In locating his allegorical universe (at least temporarily) in Africa for The Song of Los, Blake’s goal is to emphasize beginnings: the beginning of humanity, the beginning of slavery, the beginning of religion, and the beginning of the empty moral systems and laws that he abhors. He not only makes Adam and Noah contemporaries but also adds Moses, Abram (Abraham), and figures of Eastern religion to the cast of characters. The first four, of course, are Biblical characters whose individual histories are told in the book of Genesis, which means “beginnings.” Adam’s story is that of the Fall, but Blake reminds us that simply because Noah lived many years after Adam does not mean that the two figures’ tales are unrelated.
For the Flood is the symbol of another quasi-Fall, in which nearly the entire world is destroyed because of its sinfulness. Given this event’s proximity to original Creation in the Bible, we should be struck by how quickly humanity incurred the wrath of God. There is salvation for the righteous Noah and his family, but the emergence of the curse of Ham quickly associates sin even with Noah and his descendants – and thus the entire human race. If we consider that, according to Genesis, we are all descended from Noah, then we can conclude that all sin stems not from Adam, but from Noah.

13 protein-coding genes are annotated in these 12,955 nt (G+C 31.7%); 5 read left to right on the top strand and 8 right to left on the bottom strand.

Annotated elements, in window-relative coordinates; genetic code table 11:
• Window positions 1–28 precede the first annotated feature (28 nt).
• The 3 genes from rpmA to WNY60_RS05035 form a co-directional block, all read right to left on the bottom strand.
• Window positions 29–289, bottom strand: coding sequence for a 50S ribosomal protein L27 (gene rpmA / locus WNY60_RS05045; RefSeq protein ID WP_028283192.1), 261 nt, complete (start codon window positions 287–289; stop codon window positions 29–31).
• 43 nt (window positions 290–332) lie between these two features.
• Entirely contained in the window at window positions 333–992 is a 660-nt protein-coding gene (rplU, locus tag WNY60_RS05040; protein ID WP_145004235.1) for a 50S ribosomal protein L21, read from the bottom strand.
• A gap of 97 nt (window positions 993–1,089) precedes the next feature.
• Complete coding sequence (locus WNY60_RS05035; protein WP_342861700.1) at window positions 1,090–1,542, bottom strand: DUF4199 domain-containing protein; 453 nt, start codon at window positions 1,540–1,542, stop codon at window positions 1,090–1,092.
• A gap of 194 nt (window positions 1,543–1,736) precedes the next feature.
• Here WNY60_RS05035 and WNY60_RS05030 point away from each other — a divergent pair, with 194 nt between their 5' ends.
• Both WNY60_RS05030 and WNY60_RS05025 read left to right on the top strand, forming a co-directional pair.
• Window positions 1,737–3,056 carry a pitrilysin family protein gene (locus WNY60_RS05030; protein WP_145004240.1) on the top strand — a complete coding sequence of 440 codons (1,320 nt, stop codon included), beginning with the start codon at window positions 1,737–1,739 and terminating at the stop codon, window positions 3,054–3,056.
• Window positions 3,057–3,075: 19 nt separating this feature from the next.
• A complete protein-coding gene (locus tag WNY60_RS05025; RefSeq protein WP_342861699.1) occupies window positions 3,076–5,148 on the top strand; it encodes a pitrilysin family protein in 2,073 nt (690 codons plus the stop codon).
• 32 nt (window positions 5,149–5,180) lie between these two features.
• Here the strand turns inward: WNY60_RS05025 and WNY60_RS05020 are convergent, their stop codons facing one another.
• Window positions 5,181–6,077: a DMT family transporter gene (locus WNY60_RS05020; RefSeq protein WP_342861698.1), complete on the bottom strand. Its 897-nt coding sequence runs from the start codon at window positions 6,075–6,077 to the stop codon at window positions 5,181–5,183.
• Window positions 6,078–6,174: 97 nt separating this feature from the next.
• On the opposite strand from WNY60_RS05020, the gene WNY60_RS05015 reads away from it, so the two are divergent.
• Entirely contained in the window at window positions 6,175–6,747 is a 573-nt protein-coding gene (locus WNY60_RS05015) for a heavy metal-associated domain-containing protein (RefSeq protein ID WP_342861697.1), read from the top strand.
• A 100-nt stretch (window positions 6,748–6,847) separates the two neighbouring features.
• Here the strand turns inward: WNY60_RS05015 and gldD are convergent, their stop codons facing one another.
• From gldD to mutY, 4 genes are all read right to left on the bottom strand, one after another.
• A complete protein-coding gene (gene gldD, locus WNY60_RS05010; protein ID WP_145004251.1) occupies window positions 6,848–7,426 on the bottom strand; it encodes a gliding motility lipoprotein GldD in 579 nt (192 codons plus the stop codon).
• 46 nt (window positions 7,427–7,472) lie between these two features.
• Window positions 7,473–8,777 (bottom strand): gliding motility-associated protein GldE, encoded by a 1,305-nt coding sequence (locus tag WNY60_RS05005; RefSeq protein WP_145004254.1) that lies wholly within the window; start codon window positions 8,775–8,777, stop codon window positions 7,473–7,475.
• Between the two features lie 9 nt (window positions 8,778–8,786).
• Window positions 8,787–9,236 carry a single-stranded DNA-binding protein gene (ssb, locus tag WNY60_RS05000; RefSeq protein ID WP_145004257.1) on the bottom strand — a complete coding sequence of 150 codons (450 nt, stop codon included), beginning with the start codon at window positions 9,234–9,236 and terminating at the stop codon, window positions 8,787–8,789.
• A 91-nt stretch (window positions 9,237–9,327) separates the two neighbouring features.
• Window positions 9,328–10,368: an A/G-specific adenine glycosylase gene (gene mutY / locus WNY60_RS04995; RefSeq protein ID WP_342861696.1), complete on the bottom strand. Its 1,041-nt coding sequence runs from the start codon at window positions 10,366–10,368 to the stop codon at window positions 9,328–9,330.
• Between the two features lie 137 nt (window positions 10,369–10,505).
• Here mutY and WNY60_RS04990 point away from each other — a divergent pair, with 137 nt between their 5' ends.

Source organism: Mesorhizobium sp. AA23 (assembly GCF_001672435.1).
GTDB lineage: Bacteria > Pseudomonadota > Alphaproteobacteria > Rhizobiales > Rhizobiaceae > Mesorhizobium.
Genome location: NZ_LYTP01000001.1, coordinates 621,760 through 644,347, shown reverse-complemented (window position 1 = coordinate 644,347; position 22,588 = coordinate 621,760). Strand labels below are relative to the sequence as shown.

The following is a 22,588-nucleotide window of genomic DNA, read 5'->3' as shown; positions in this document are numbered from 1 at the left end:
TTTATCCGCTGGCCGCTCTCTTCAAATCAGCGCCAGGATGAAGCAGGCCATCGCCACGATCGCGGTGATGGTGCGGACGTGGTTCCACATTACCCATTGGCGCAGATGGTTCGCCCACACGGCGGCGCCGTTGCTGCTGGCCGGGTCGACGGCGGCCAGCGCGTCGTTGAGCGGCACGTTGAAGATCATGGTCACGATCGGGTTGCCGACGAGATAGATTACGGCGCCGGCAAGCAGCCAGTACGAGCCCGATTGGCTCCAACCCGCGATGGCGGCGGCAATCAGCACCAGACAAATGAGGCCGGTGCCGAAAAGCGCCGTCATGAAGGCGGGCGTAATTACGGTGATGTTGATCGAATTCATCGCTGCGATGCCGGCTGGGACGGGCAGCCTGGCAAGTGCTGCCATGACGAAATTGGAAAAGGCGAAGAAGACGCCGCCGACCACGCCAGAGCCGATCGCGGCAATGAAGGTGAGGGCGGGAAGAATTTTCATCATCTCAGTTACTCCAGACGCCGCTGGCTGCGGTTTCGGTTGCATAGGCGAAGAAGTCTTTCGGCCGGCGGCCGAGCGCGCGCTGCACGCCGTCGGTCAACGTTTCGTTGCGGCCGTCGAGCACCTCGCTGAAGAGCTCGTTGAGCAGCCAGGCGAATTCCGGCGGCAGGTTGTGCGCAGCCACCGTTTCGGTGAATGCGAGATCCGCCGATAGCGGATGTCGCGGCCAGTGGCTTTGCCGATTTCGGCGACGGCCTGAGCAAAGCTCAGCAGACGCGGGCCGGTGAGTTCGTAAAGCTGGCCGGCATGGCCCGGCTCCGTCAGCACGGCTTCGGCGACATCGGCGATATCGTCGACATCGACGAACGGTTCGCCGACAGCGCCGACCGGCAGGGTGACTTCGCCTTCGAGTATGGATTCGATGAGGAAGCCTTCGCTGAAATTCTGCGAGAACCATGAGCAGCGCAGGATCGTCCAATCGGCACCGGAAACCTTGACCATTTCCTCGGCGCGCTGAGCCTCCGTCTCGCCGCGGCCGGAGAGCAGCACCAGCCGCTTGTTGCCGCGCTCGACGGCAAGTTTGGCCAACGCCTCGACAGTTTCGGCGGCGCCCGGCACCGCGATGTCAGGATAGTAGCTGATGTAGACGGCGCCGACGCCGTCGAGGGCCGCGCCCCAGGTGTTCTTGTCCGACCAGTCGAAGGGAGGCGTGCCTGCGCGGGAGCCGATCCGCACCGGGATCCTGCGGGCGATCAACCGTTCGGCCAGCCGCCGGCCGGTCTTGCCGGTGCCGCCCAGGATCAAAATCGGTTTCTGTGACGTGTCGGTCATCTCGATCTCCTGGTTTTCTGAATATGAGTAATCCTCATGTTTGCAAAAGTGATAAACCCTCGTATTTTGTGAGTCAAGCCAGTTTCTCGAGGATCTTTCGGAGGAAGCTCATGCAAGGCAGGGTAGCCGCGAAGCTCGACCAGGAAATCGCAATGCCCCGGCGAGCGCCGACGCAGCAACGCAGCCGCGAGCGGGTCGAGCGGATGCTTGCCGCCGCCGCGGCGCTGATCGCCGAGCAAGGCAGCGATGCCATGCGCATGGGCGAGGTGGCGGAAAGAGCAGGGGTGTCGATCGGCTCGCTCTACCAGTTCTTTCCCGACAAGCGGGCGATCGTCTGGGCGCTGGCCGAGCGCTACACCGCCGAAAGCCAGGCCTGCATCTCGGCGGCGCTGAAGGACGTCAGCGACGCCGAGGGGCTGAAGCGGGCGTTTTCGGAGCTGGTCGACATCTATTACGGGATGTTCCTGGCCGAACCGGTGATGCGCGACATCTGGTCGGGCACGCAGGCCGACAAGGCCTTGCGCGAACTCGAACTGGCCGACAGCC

Certainly this line of thinking would have been exploited by supporters of slavery, who twisted Biblical accounts of Ham and Noah to justify the exploitation of Africans but conveniently neglected their faith’s declaration that all men are sinners, perhaps insisting that Noah’s other lines maintained righteousness. Blake’s point is to direct his readers to the discrepancies in this point of view and to remind us that, according to both Adams’s and Noah’s stories, every man is fallen and must rely on God for salvation.
For Blake is working on a both a micro- and a macro- level in this poem. He zooms in to Africa to demonstrate how misinterpretation of the Bible or of God has led to horrors and corruption there, but connects the events on that continent to those in other locations – in the “garden of Eden,” “the mountains of Ararat,” “in the East,” and so on (101). In other words, he argues, the Fall is universal: it has occurred and is occurring everywhere, regardless of one’s religion or race. Time is not relevant in the context of sin and its consequent exploitation, and thus time cannot be a factor for those of us, like Blake, who seek to bring about the revolution that will ultimately end those actions and systems that constitute such corruption.